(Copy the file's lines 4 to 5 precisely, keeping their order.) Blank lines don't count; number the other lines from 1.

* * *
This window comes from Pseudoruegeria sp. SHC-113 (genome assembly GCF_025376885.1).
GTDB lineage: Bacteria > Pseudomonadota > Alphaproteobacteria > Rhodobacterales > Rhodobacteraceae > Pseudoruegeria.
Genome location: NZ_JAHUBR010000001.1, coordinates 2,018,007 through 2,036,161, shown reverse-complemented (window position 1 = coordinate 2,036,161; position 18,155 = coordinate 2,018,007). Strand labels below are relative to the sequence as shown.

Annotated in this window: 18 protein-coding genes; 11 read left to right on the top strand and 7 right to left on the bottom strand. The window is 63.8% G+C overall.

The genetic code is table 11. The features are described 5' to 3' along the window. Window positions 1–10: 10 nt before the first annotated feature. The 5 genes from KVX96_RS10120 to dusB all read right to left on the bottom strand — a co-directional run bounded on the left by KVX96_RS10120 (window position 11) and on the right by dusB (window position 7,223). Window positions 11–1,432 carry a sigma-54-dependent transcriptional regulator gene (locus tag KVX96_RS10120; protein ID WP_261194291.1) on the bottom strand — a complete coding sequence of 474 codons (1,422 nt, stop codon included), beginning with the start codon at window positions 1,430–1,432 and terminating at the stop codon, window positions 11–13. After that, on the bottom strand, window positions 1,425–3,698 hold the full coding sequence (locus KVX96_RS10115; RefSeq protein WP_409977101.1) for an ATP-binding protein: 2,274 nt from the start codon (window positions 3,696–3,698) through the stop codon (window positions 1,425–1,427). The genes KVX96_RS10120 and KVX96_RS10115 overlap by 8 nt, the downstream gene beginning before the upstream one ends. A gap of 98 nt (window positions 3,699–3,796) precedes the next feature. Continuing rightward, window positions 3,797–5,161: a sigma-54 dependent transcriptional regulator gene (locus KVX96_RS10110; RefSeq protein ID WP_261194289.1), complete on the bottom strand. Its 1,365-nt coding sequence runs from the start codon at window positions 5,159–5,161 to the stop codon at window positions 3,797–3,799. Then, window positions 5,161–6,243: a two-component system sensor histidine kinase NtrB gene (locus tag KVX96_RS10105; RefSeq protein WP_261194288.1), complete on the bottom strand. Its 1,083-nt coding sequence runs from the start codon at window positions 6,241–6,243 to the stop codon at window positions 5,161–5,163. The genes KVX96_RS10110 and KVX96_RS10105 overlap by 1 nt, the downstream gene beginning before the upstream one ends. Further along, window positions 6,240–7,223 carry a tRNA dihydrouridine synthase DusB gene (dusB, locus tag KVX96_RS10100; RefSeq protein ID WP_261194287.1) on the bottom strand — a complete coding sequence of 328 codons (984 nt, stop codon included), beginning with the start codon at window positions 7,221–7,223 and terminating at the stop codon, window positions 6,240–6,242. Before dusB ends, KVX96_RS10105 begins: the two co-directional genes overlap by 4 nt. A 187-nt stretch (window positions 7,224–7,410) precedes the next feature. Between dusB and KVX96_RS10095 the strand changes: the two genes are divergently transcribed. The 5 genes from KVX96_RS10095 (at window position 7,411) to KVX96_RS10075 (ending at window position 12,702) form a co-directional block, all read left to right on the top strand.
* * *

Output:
Annotated in this window: 18 protein-coding genes; 11 read left to right on the top strand and 7 right to left on the bottom strand. The window is 63.8% G+C overall.

The genetic code is table 11. The features are described 5' to 3' along the window. Window positions 1–10: 10 nt before the first annotated feature. The 5 genes from KVX96_RS10120 to dusB all read right to left on the bottom strand — a co-directional run bounded on the left by KVX96_RS10120 (window position 11) and on the right by dusB (window position 7,223). Window positions 11–1,432 carry a sigma-54-dependent transcriptional regulator gene (locus tag KVX96_RS10120; protein ID WP_261194291.1) on the bottom strand — a complete coding sequence of 474 codons (1,422 nt, stop codon included), beginning with the start codon at window positions 1,430–1,432 and terminating at the stop codon, window positions 11–13. After that, on the bottom strand, window positions 1,425–3,698 hold the full coding sequence (locus KVX96_RS10115; RefSeq protein WP_409977101.1) for an ATP-binding protein: 2,274 nt from the start codon (window positions 3,696–3,698) through the stop codon (window positions 1,425–1,427). The genes KVX96_RS10120 and KVX96_RS10115 overlap by 8 nt, the downstream gene beginning before the upstream one ends. A gap of 98 nt (window positions 3,699–3,796) precedes the next feature. Continuing rightward, window positions 3,797–5,161: a sigma-54 dependent transcriptional regulator gene (locus KVX96_RS10110; RefSeq protein ID WP_261194289.1), complete on the bottom strand. Its 1,365-nt coding sequence runs from the start codon at window positions 5,159–5,161 to the stop codon at window positions 3,797–3,799. Then, window positions 5,161–6,243: a two-component system sensor histidine kinase NtrB gene (locus tag KVX96_RS10105; RefSeq protein WP_261194288.1), complete on the bottom strand. Its 1,083-nt coding sequence runs from the start codon at window positions 6,241–6,243 to the stop codon at window positions 5,161–5,163. The genes KVX96_RS10110 and KVX96_RS10105 overlap by 1 nt, the downstream gene beginning before the upstream one ends. Further along, window positions 6,240–7,223 carry a tRNA dihydrouridine synthase DusB gene (dusB, locus tag KVX96_RS10100; RefSeq protein ID WP_261194287.1) on the bottom strand — a complete coding sequence of 328 codons (984 nt, stop codon included), beginning with the start codon at window positions 7,221–7,223 and terminating at the stop codon, window positions 6,240–6,242. Before dusB ends, KVX96_RS10105 begins: the two co-directional genes overlap by 4 nt. A 187-nt stretch (window positions 7,224–7,410) precedes the next feature. Between dusB and KVX96_RS10095 the strand changes: the two genes are divergently transcribed. The 5 genes from KVX96_RS10095 (at window position 7,411) to KVX96_RS10075 (ending at window position 12,702) form a co-directional block, all read left to right on the top strand.